The Eyes of Haiti

A Renaissance in Art

April 2 through
June 13, 1999





Préfèt Duffaut, Haitian
The Exodus, oil on canvas, 18 x 24"
Lent by Lesly Gourdet

First Friday Reception
Friday, April 9, 5:30-7:30pm
in the Museum

Gallery Talk
Sunday, June 6, 2pm
in the Museum

The first discoveries of Haitian art, or the Haitian Renaissance, occurred in the 1940s. Numerous self-taught artists emerged at this time, producing vivid landscapes of Haiti's lush panoramas, imaginative biblical representations, as well as scenes from everyday Haitian life. The exhibition highlights the work of Haiti's main artistic phases and reflects the history of this culturally diverse nation.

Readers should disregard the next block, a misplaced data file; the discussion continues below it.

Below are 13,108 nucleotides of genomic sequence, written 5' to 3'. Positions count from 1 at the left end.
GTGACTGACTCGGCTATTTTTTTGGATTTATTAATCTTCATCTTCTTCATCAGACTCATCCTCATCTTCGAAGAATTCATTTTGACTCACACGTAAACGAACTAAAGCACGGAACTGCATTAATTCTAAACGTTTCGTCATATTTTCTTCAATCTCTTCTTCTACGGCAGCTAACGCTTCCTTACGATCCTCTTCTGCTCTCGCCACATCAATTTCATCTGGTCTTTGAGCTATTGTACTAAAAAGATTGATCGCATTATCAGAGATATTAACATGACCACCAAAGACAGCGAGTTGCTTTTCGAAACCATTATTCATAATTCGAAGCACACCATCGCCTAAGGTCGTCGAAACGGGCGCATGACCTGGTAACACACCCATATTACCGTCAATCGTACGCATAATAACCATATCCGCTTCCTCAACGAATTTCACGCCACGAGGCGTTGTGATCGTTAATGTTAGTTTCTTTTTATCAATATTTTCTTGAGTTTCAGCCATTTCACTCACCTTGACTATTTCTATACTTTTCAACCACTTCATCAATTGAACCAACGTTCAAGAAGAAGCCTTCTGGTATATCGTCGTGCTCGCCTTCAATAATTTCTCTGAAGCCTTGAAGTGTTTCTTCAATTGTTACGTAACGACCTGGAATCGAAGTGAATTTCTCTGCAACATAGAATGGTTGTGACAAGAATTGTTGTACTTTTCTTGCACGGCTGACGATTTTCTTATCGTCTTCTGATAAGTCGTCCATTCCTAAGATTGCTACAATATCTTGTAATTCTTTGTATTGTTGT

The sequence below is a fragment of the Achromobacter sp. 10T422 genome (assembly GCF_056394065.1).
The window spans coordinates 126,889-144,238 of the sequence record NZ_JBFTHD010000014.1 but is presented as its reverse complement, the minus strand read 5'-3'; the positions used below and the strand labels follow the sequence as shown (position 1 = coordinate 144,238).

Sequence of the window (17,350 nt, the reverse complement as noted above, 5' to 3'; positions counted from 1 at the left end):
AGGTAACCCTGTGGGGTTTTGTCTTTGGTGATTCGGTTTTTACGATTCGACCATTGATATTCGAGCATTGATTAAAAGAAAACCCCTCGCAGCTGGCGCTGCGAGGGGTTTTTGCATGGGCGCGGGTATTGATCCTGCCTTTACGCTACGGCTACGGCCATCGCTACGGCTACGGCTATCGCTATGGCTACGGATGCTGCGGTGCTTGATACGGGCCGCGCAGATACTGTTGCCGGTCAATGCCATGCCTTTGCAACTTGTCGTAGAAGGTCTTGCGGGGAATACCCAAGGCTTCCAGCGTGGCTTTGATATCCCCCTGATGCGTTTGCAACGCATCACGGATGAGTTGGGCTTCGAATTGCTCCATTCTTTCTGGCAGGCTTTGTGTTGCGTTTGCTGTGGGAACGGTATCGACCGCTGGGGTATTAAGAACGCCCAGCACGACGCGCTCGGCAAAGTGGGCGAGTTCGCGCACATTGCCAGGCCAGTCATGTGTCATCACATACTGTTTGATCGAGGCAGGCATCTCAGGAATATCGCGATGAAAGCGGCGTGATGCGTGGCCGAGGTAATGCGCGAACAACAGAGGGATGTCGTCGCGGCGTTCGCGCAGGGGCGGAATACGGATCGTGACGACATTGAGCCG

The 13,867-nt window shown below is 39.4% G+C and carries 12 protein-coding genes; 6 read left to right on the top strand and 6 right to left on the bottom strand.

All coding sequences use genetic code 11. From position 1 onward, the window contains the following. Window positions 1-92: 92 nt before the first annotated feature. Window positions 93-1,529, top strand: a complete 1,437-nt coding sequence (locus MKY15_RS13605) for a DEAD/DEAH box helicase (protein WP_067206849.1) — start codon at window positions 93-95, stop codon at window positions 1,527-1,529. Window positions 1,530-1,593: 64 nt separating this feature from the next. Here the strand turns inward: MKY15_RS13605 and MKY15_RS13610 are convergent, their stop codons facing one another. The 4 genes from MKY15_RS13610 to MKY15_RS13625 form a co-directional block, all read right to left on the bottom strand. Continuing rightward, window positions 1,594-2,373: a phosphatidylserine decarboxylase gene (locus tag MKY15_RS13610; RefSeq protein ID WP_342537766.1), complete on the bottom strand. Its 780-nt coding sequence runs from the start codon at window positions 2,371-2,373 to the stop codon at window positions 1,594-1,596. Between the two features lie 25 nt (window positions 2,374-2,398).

The journey through Haiti's young artistic tradition begins with the Saint Soleil works created by self-taught artists working in isolated areas. The primitive or traditional period is demonstrated by the colorful and highly inventive paintings of artists like Wilson Bigaud, Péfèt Duffaut and Wooly Abélard. The more recent pieces exemplify the modern and avant-garde influences of the Western European tradition.

The Eyes of Haiti is organized by Lesly Gourdet, a native of Haiti and teacher of Spanish and French at Western Albemarle High School. The exhibition is supported in part by the University's Art$ Program.

 


Images and Text Copyright, 1997
The Rector and Visitors
of the University of Virginia
Charlottesville

Bayly Art Museum
University of Virginia, Rugby Road
Charlottesville, Virginia 22903
804-924-3592